There are two guys in the NL Central having great bounce-back seasons but whose efforts are being wasted on clubs that are about as bad as everyone expected them to be.
It sounds like these two guys would be better off in greener pastures. And before long, the summer trade market could make it happen.
Provided you know how to read a headline, you've already figured out I'm talking about Milwaukee Brewers left fielder Ryan Braun and Cincinnati Reds right fielder Jay Bruce. They're looming large on the ol' radar after combining for three home runs Saturday. Braun clubbed two in a 7-4 win over the New York Mets at Miller Park, and Bruce sent one into orbit in a 2-1 victory over the Oakland A's at Great American Ball Park.
It is that dinger to which we shall turn our attention:
Ooh. Ahh. Whoa. Et cetera.
Braun's 10th and 11th home runs of 2016 snapped him out of a mini-funk and upped his batting average to .316 and his OPS to .919. After hitting just .275 with an .815 OPS over the last two seasons, the 32-year-old is "back" like Matthew McConaughey circa 2014.
Bruce is enjoying a renaissance of his own. His 14th home run of 2016 upped his average to .276 and his OPS to .911. For a guy who hit just .222 with a .695 OPS over the last two campaigns, the 29-year-old's comeback is one that no lame reference to an actor can properly capture.
With the Brewers and the Reds stuck in full-on rebuilding mode as they languish many games behind the Chicago Cubs in the NL Central, the only question is how long it will be before their clubs move Braun and/or Bruce. The best answer appears to be "soon."
Jeff Todd of MLB Trade Rumors has already rated Braun and Bruce among the league's top 10 summer trade candidates, and Nick Cafardo of the Boston Globe has heard rumblings about both. Braun is the "hot name out there," an NL scout told Cafardo. The Reds are "open for business and Bruce is available."
Braun and Bruce both have no-trade protection in their contracts. The former can block trades to all but five clubs. The latter can block trades to eight clubs. But Bruce's contract is less of a hurdle for prospective buyers. Braun is still owed $80 million over four years after 2016. Bruce is owed $12.5 million this year, after which his club can either pick up a $13 million option or pay a $1 million buyout.
That not only equates to less money for the Reds and a buyer to haggle over, but it means fewer questions for buyers to ask regarding whether Bruce can keep up his hot hitting. And as it is, his hot hitting is believable enough.
Bruce never recovered from the left-knee woes he experienced in 2014, and the knee seemed to dog him in 2015 too. As August Fagerstrom of FanGraphs wrote, the most noticeable problem was Bruce's opposite-field power, or lack thereof.
But this year, it's made a nice comeback. As of Saturday morning, Bruce's recent opposite-field slugging percentages lined up like this:
- 2014: .313
- 2015: .374
- 2016: .615
Bruce has been clobbering the ball in general this year. His overall hard-hit rate was 38.7 percent entering Saturday, well ahead of his career rate of 34.5 percent. So despite some less than awesome defensive metrics, he's looking a lot like the feared slugger he was between 2010 and 2013.
Braun, meanwhile, comes with more baggage. Prospective buyers not only have to square themselves with his contract, but with his recent thumb and back woes. Also, nobody's forgetting his performance-enhancing drug drama.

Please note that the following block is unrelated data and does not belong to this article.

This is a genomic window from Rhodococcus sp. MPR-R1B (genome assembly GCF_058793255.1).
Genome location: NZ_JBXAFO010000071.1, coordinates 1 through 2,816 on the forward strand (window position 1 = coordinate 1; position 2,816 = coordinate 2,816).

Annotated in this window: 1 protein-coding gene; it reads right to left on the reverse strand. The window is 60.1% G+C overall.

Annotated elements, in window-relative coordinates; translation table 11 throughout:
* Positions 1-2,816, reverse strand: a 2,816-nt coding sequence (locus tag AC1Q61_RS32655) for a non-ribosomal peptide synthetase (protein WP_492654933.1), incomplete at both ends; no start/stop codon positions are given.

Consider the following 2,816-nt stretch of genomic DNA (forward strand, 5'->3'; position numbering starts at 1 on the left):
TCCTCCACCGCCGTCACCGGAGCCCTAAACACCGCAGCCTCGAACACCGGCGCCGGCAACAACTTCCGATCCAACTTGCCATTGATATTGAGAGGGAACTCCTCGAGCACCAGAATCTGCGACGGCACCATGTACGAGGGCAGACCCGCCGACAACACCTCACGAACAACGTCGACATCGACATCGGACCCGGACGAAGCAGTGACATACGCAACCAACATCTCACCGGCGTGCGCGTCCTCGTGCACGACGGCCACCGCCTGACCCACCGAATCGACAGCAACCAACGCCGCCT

But as rival evaluators told Buster Olney of ESPN.com last month, Braun's 2016 season has "altered the perception of him as a player you wouldn’t touch because of his age and PED history into someone worth considering." At least in part, this would seem to be thanks to his return to good health.
"Swing is in a good place, bat path is in a good place," Braun said in April, via Genaro C. Armas of the Associated Press. "But more than that, I'm healthy, healthiest I've been in a while. I feel good."
We'll have to take Braun's word for it that he's feeling healthy for the first time in a while, but there's no need to take his word for it on his swing. After struggling mightily in 2014 and 2015, he's not chasing (O-Swing percent), whiffing (SwStr percent) or striking out (K percent) as much in 2016:
|Ryan Braun's Approach: 2014/2015 vs. 2016|
One thing to be skeptical about is the rate at which Braun is putting balls on the ground, as his 54.4 GB percent is way above his career norm. The fact that he's putting up good power numbers despite that, however, points to how he's not wasting what he puts in the air. His hard-hit rate on fly balls is safely above his career average.
And where Bruce only has hit bat to offer, Braun can still run the bases and, depending on which metric you prefer, is playing a good left field. He's not the same guy, but he's at least a reflection of the person who was contending for MVPs in his heyday.
A scout Cafardo spoke to listed the Houston Astros, Boston Red Sox, St. Louis Cardinals, Philadelphia Phillies, New York Mets, San Francisco Giants and Chicago White Sox as potential buyers for Braun. Narrow that list to clubs with the financial and young talent assets needed to make music, and the Astros, Red Sox and Phillies make a fair bit of sense.
Per Cafardo, teams that could be interested in Bruce are the Phillies, Cardinals and Mets, plus the Kansas City Royals. KC's subpar right field production and long list of injuries give it incentive to go after Bruce. But it should watch out for the Cleveland Indians, a fellow AL Central contender that could be a sleeper in the Bruce sweepstakes.
With Braun and Bruce looking like their better selves on teams that have virtually no reasons to keep them, everything is there for the trade winds to start blowing.